Clarksville, TN – As soon as I started meeting other bikers in Sturgis, who came from all over the country, I quickly learned that everybody comes to this rally for different reasons.
Some came to be with friends that they only saw this time of the year. Others came in groups to have a good time, see all the performers and just let their hair down.
I met many couples who were making their way to the West Coast, where ultimately they were going to ride the Pacific Coast Highway in California.
Me? I came to ride and ride we did.
Devils Tower was our first visit on Tuesday. Also known as “Bear Lodge Butte,” it’s composed of igneous rock rising 1267 feet above the Belle Fourche River.
It stands 867 feet from summit to base and the summit is 5112 feet above sea level. Most of us remember it from the movie, “Close Encounters of the Third Kind” starring Richard Dreyfus.
The name Devil’s Tower originated in 1875 during an expedition led by Colonel Richard Irving Dodge, when his interpreter reportedly misinterpreted a native name to mean, “Bad God’s Tower.”
I’ve seen so many bikers use this background for their social media profile pictures as proof of their visit. Trust me, it was worth the trip to see it.
Mount Rushmore was next on our agenda.
This massive sculpture in the Black Hills was completed in 1941. Gutzon Borglum and his son, Lincoln, directed the construction of this monument depicting George Washington, Thomas Jefferson, Theodore Roosevelt and Abraham Lincoln.
I learned about it, saw pictures and documentaries about it all my life, but nothing prepares you for driving up to it and seeing it in person. It’s almost a surreal experience, and I felt a range of emotions as I stood in awe of this monument to four of the greatest American presidents.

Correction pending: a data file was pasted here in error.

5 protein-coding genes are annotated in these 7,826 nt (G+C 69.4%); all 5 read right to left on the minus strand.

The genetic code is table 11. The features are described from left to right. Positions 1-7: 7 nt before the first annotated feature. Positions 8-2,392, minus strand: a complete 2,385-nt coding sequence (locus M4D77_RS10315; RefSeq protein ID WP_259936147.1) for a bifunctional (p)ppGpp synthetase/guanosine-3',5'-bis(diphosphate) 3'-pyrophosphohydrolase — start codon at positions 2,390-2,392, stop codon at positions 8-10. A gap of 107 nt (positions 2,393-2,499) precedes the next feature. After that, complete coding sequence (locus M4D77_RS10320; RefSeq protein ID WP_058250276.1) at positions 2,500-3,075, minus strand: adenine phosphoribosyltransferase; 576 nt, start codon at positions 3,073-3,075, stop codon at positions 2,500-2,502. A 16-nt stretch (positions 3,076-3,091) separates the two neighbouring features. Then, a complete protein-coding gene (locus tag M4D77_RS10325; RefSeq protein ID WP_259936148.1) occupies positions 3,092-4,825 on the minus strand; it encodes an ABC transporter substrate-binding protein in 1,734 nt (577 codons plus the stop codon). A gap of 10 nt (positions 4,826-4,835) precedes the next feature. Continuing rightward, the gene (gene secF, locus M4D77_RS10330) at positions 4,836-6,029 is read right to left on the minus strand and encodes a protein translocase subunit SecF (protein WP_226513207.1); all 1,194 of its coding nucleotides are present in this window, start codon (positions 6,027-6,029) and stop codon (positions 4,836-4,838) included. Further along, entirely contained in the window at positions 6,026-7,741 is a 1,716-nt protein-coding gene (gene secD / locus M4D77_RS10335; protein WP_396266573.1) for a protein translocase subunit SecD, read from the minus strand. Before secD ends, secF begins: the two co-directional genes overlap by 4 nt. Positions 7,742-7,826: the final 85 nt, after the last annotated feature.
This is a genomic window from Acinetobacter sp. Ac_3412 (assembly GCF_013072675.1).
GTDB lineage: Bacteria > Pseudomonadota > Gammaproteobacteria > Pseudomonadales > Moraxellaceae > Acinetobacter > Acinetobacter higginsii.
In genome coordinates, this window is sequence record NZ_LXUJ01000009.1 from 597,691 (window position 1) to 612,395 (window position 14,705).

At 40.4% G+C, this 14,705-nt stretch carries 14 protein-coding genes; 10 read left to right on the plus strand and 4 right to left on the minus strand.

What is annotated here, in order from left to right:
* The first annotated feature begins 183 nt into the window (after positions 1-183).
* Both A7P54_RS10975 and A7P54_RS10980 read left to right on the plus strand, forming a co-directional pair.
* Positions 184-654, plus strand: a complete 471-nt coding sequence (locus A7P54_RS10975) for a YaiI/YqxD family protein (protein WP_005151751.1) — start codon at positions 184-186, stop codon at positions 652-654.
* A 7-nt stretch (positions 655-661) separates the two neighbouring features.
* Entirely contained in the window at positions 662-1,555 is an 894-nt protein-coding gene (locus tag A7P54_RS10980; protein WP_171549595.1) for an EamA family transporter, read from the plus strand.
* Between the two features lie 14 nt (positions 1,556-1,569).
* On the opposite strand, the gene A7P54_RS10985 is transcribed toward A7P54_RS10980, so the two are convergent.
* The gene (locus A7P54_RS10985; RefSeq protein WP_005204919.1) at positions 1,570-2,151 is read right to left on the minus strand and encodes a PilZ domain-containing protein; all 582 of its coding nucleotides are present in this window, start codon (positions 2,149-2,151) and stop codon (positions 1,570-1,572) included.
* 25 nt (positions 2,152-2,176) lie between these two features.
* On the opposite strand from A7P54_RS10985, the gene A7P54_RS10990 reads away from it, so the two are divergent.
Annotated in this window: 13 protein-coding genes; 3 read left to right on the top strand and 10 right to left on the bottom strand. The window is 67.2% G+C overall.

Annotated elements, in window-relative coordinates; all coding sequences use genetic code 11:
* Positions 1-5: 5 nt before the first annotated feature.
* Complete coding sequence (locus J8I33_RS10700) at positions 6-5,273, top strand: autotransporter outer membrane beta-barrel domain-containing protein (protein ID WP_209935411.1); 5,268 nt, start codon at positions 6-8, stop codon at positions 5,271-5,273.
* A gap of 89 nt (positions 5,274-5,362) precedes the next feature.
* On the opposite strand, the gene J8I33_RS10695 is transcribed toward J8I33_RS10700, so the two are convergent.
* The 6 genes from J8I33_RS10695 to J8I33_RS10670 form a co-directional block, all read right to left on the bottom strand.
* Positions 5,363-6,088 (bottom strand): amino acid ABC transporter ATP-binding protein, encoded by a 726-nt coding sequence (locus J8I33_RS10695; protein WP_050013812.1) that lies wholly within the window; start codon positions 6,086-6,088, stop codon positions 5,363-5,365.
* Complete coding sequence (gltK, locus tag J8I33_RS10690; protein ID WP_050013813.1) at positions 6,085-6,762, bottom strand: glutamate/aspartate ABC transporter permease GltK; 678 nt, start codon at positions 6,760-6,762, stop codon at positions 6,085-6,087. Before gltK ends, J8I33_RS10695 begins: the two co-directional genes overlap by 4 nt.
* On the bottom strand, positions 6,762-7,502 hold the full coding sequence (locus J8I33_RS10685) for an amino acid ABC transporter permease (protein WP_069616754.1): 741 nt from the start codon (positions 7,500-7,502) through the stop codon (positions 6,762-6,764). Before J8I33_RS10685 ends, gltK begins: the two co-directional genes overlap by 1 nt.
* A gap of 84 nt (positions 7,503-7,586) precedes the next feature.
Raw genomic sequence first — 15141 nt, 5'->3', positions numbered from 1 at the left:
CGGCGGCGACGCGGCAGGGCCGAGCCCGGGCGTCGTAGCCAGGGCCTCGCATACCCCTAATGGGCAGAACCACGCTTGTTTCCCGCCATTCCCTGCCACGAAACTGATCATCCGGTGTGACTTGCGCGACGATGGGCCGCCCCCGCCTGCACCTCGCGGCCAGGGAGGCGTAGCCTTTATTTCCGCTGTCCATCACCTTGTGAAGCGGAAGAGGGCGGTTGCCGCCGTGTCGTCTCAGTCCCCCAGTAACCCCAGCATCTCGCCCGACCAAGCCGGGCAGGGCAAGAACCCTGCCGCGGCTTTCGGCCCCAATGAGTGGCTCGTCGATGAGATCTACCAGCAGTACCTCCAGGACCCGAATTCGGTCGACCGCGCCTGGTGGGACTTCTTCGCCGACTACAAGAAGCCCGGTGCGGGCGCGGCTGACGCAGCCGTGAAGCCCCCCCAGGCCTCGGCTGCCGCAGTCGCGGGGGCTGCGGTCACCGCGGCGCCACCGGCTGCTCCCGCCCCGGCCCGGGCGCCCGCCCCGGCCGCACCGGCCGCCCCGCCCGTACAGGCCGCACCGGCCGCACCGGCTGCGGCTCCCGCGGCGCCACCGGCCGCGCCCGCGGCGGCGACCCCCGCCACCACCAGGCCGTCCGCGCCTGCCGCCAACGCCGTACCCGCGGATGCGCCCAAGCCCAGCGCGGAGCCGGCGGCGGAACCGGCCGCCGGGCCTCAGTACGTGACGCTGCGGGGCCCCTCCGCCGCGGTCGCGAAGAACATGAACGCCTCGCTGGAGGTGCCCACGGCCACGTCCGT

The interesting thing about Rushmore is that nobody died during the blasting and carving process, however, some of the workers died of Silicosis, a lung condition, caused by inhaling the dust during the carving process.
We didn’t visit the interactive museum, we had many miles to ride before we were done.
Next, it was on to the Crazy Horse Memorial.
This mountain monument, which is still under construction, is located on privately held land in Custer County, South Dakota. When finished, (and probably not in my lifetime), it will depict the Oglala Lakota warrior, Crazy Horse, riding a horse and pointing into the distance. The memorial was commissioned by Henry Standing Bear, a Lakota elder, and is operated by the Crazy Horse Memorial Foundation, which is a non-profit organization.
A visit to the museum revealed many facts about this Native American war leader, who took up arms against the United States Government to fight against encroachments on the territories and way of life of his people. The most famous conflict was the Battle of the Little Bighorn.
Crazy Horse surrendered to U.S Troops in 1877 and was fatally shot by a military guard while resisting imprisonment. It’s a beautiful museum and the completed structure will be an amazing tribute to Native Americans and the struggles they lost.
The roads and the scenery we experienced during these days was magnificent. We also rode Iron Mountain Road and Needles Highway.
I could write for days on end about this trip to Sturgis and the surrounding area. We didn’t get to do everything there is to do in this part of the country, but I guess that’s why you go back again and again.
And I will go back!
I will NEVER forget the week I spent here and the people I met. I will always remember this time with my brothers, Steven, Mike and “Pete.” I was blessed to be asked to join them and I would do it all again with this same crew. I just wouldn’t let Steven and his GPS lead the way! (Inside joke).
Now it was time for me to move on to the second phase of my journey, Colorado. It was there that not only would the scenery change, but so would the temperature.